Once the corners were staked it appeared to be a pretty quick process to add additional stakes every four to five feet for support. 

The stakes have little slits in them which are made to hook the poultry netting. Once all the stakes were in around he went with the netting, locking it into place. I don't want to discredit his hard work on this task, but I think even Chris was a little surprised at how quick it went. Arial view anyone?

Perhaps a not so grainy on the ground view would be preferable? Props to the husband for knocking this one out of the park!

However, the story does not end here. Remember how I said we hadn't seen any rabbits yet this year? Turns out, if you build a fence, they will come! Last night I was sitting in the back porch reading when I noticed Luna start to twitch...lo and behold....
Okay, I realize that rabbit is hard to see in the photo. But trust me, it was there, sitting right at the fence line, trying to figure out how to get in. And get in, it did! Yes,  my mesclun greens were attacked last night.

How you ask? Well, last year we put tent stakes into the meshing to hold it tight to the ground so the rabbits couldn't wiggle their way in underneath the fencing. We have every intention of doing it again this year, but we were in no rush to get 'er done as there isn't much going on yet. But with this mornings discovery it looks like we will be doing some staking tonight.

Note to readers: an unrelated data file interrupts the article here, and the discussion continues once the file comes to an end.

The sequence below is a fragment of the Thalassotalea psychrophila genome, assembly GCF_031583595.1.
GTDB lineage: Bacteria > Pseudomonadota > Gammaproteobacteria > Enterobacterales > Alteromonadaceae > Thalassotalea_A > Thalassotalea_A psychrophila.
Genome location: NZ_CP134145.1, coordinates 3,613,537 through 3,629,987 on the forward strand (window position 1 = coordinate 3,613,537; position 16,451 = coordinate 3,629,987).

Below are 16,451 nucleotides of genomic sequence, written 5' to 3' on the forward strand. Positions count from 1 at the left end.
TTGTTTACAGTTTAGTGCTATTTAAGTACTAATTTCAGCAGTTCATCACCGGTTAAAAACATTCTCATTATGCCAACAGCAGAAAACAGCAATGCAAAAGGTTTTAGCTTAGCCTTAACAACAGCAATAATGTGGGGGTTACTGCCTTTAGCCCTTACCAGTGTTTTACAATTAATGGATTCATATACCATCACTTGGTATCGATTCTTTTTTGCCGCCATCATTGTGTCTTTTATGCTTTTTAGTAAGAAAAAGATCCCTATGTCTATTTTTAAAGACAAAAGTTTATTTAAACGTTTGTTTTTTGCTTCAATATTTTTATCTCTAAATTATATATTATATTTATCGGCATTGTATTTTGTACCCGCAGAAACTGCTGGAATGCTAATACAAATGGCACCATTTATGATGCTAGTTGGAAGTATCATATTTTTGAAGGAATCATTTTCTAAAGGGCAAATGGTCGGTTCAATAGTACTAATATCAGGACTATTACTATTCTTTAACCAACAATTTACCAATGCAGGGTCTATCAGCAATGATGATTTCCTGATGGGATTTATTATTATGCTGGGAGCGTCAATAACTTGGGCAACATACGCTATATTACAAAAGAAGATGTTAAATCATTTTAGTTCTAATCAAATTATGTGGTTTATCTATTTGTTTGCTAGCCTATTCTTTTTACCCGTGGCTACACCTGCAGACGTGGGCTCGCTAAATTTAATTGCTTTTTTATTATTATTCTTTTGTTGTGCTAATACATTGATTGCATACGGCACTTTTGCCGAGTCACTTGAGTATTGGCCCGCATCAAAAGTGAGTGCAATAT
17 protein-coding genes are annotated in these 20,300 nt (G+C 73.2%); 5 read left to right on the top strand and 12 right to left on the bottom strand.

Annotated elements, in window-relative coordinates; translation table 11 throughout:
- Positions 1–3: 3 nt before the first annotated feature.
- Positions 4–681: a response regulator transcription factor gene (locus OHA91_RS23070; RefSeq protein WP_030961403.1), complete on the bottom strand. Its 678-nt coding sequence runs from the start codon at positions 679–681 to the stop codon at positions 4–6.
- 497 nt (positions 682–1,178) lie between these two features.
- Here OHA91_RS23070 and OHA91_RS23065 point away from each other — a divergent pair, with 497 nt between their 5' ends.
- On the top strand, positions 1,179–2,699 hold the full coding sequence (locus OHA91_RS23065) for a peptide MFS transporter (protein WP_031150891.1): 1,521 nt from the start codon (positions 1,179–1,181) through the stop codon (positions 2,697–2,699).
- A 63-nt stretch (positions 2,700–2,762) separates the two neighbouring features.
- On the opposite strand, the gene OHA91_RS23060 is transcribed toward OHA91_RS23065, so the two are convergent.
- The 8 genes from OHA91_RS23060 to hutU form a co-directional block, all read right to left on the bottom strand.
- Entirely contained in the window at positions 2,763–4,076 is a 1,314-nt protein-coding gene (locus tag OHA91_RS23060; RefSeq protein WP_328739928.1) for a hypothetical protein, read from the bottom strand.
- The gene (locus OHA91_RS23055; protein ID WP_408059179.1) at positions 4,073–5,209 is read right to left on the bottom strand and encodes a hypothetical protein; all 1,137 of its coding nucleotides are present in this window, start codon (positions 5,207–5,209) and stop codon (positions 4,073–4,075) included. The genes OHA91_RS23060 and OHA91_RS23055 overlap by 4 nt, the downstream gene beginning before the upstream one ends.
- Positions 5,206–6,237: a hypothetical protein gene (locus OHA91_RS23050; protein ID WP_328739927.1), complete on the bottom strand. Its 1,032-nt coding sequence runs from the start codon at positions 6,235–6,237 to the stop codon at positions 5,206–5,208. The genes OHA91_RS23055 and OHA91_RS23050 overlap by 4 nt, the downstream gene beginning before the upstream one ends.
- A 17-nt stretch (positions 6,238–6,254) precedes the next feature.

Another strategy for keeping out rabbits is sprinkling human hair at the fence line. We did this last year and it seemed to help, so, if anyone reading this is planning on getting a hair cut soon could you do me a favor and bring over your trimmings? I would really appreciate it. That's not too weird is it?

Friday, May 4, 2012

Friday Room Reveal: Office